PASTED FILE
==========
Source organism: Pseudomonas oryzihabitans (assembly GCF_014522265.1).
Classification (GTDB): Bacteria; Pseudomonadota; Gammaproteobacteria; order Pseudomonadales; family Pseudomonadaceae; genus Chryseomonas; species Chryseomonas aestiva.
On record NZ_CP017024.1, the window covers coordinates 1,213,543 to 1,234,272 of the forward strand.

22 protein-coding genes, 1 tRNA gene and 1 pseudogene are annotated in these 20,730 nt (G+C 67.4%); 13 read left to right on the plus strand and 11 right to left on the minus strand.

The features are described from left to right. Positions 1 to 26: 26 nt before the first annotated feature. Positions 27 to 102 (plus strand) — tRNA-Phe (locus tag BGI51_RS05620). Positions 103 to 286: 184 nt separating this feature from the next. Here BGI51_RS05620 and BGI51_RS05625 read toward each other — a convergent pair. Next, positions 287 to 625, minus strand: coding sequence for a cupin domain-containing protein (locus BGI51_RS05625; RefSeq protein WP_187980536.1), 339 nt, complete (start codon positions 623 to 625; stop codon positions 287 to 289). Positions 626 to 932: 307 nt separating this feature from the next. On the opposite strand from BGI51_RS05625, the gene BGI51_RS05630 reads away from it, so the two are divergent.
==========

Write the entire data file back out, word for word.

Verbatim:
Source organism: Pseudomonas oryzihabitans (assembly GCF_014522265.1).
Classification (GTDB): Bacteria; Pseudomonadota; Gammaproteobacteria; order Pseudomonadales; family Pseudomonadaceae; genus Chryseomonas; species Chryseomonas aestiva.
On record NZ_CP017024.1, the window covers coordinates 1,213,543 to 1,234,272 of the forward strand.

22 protein-coding genes, 1 tRNA gene and 1 pseudogene are annotated in these 20,730 nt (G+C 67.4%); 13 read left to right on the plus strand and 11 right to left on the minus strand.

The features are described from left to right. Positions 1 to 26: 26 nt before the first annotated feature. Positions 27 to 102 (plus strand) — tRNA-Phe (locus tag BGI51_RS05620). Positions 103 to 286: 184 nt separating this feature from the next. Here BGI51_RS05620 and BGI51_RS05625 read toward each other — a convergent pair. Next, positions 287 to 625, minus strand: coding sequence for a cupin domain-containing protein (locus BGI51_RS05625; RefSeq protein WP_187980536.1), 339 nt, complete (start codon positions 623 to 625; stop codon positions 287 to 289). Positions 626 to 932: 307 nt separating this feature from the next. On the opposite strand from BGI51_RS05625, the gene BGI51_RS05630 reads away from it, so the two are divergent.